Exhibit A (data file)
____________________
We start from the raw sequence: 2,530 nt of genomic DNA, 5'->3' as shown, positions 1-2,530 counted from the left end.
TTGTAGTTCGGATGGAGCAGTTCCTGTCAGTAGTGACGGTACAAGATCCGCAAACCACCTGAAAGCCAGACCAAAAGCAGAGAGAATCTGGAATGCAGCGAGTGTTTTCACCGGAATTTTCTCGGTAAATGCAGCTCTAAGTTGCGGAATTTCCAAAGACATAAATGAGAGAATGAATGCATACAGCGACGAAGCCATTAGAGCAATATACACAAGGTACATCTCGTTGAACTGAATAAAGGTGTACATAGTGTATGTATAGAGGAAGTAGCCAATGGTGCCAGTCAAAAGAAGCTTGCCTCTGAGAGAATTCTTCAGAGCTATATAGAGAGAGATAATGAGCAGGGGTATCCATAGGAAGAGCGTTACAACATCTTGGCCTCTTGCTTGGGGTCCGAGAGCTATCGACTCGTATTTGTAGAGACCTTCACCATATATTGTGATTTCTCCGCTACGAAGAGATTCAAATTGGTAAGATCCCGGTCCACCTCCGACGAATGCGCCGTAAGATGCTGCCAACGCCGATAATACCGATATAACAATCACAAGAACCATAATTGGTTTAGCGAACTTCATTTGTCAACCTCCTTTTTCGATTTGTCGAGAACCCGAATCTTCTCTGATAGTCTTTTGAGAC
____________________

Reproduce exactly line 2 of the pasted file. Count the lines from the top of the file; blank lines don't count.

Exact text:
TTGTAGTTCGGATGGAGCAGTTCCTGTCAGTAGTGACGGTACAAGATCCGCAAACCACCTGAAAGCCAGACCAAAAGCAGAGAGAATCTGGAATGCAGCGAGTGTTTTCACCGGAATTTTCTCGGTAAATGCAGCTCTAAGTTGCGGAATTTCCAAAGACATAAATGAGAGAATGAATGCATACAGCGACGAAGCCATTAGAGCAATATACACAAGGTACATCTCGTTGAACTGAATAAAGGTGTACATAGTGTATGTATAGAGGAAGTAGCCAATGGTGCCAGTCAAAAGAAGCTTGCCTCTGAGAGAATTCTTCAGAGCTATATAGAGAGAGATAATGAGCAGGGGTATCCATAGGAAGAGCGTTACAACATCTTGGCCTCTTGCTTGGGGTCCGAGAGCTATCGACTCGTATTTGTAGAGACCTTCACCATATATTGTGATTTCTCCGCTACGAAGAGATTCAAATTGGTAAGATCCCGGTCCACCTCCGACGAATGCGCCGTAAGATGCTGCCAACGCCGATAATACCGATATAACAATCACAAGAACCATAATTGGTTTAGCGAACTTCATTTGTCAACCTCCTTTTTCGATTTGTCGAGAACCCGAATCTTCTCTGATAGTCTTTTGAGAC